In China, Too

Pearl S. Buck, an American-born writer who was raised in China and continues to live and teach there with her husband, reflects on the social and cultural changes transforming China's young people.

It is rather alarming, even sitting in one’s armchair on the opposite side of the world, to observe the youth of America and England through the various newspapers and periodicals of the times. Especially when one’s days have been spent, placidly enough, among the ultraconservative parents and grandparents of a remote spot in the Far East, where the covert glance of a man for a maid is an outrage, and the said maid is an outrage, and the said maid is at once fastened yet more securely behind barred courtyard doors.

Dancing on six inches or so of floor-space, the discussion of knees and necks and petting parties, the menace of the movies and the divorce question, are a far cry from this tranquil corner of my cool, wide veranda. I look through the shady screen of drooping mimosas and, bamboos, upon the quiet street of small town in the far interior of China. High brick walls almost hide the curling roofs of the staid, respectable neighbor homes about me. All I can see of the flapper age of maiden within is when a curtained sedan-chair stops behind the spirit wall protecting each great carved gateway. If one watches keenly enough from the corner of one’s eye, one may see a slender figure in peach-colored brocaded silk, with tiny embroidered shoes, and smooth jet hair decorated with seed-pearls, slip shyly through the gate. Fragile, long-nailed fingers stained a deep rose, a satin-smooth, painted cheek, and dark, downcast eyes—an instant, then the curtains are drawn, and the chair-bearers go trotting down the street.

Sometimes it is a ponderous dowager, in plum-colored satin, with proud drooping eyelids, opium-stained teeth, and a long bamboo pipe, silver-tipped, which she uses as a cane. She leans heavily on two girl slaves, and is supported into the chair. If her eyes fall on one, their glance passes haughtily through to the space beyond. What! notice a foreign devil! A flash of ruby and the curtains are drawn close, and the chair-bearers trot off again albeit not blithely, under the royal weight.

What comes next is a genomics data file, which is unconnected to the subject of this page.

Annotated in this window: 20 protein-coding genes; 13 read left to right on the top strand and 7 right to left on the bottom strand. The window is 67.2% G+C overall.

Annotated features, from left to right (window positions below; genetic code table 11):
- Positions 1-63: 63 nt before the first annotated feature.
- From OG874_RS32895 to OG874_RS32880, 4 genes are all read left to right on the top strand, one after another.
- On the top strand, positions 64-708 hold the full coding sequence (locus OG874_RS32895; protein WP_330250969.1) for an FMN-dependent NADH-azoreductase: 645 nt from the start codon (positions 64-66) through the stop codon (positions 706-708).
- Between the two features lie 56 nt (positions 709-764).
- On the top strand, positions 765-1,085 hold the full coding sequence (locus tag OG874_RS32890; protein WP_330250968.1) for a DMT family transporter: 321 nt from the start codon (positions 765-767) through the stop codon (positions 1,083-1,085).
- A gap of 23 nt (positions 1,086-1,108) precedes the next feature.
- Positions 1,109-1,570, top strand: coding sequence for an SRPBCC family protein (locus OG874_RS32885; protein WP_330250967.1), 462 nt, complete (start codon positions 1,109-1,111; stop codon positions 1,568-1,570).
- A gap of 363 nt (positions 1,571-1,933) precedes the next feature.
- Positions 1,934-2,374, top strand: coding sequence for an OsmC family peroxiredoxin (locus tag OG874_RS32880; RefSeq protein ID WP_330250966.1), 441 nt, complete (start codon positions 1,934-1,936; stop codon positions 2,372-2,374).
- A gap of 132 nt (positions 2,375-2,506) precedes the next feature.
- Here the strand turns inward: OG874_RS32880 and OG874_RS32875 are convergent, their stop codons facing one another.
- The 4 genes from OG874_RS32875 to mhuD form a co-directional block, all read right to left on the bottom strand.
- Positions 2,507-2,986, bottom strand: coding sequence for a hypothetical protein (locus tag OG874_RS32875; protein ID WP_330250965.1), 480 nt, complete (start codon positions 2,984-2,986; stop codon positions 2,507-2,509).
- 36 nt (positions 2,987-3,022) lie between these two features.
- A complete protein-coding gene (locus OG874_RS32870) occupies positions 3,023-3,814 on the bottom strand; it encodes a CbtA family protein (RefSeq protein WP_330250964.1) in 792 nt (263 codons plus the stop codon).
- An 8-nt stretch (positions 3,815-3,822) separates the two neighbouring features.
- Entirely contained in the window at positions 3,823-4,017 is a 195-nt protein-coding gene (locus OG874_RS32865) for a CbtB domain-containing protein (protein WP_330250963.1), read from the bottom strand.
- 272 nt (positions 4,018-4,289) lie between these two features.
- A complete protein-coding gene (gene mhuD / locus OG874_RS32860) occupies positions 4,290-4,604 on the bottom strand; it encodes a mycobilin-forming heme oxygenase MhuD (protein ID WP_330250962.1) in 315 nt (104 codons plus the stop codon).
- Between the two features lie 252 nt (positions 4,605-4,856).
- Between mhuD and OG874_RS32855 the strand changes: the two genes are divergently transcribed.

I never see, on this narrow, cobbled street, the barbarous sights whereof I read in the modern magazines. Yet all day long, people are passing. In the early morning, blue-coated farmers, and sometimes their sturdy, barefoot wives, come to town, carrying on either end of their shoulder-poles great round baskets of fresh, dewy vegetables, or huge bundles of dried grass for fuel; caravans of tiny, neat-footed donkeys patter past, with enormous, cylindrical bags of flour or rice crossed upon their backs, swayed down from excessive burdens borne too early. Sometimes their nostrils have been slit, that they may pant more rapidly under the weight of their cruel loads.

Wheelbarrows squeak shrilly along; the more loudly the better, for each wheelbarrow man cultivates his barrow’s squeak assiduously for good luck’s sake. They are brawny men, with swelling muscles, bare to the waist, their backs dripping and brown in the heat of the morning sun; a length of blue cotton is thrown lengthwise across their shoulders. Sometimes the barrow’s load is a substantial country mother, in to shop or to visit a town relative, herself on one side of the wheel, and her bedding, a couple of cocks, a bundle of garlic, a basket of cakes, an immense oil-paper umbrella, and an odd child or two, on the other side. Sometimes an unearthly squalling racks the air, and it is a wheelbarrow with a stout middle-aged hog strapped firmly on either side of the wheel, with his legs waving violently, and squealing in the utmost agitation and outrage. A wheelbarrow, in short, may carry anything, from a lean itinerant missionary, with a six weeks’ supply of bedding, food, and tracts, to a double basket of squawking fowls—geese, perhaps, with yards of neck protruding from the loosely woven reeds, and viewing the passing landscape excitedly.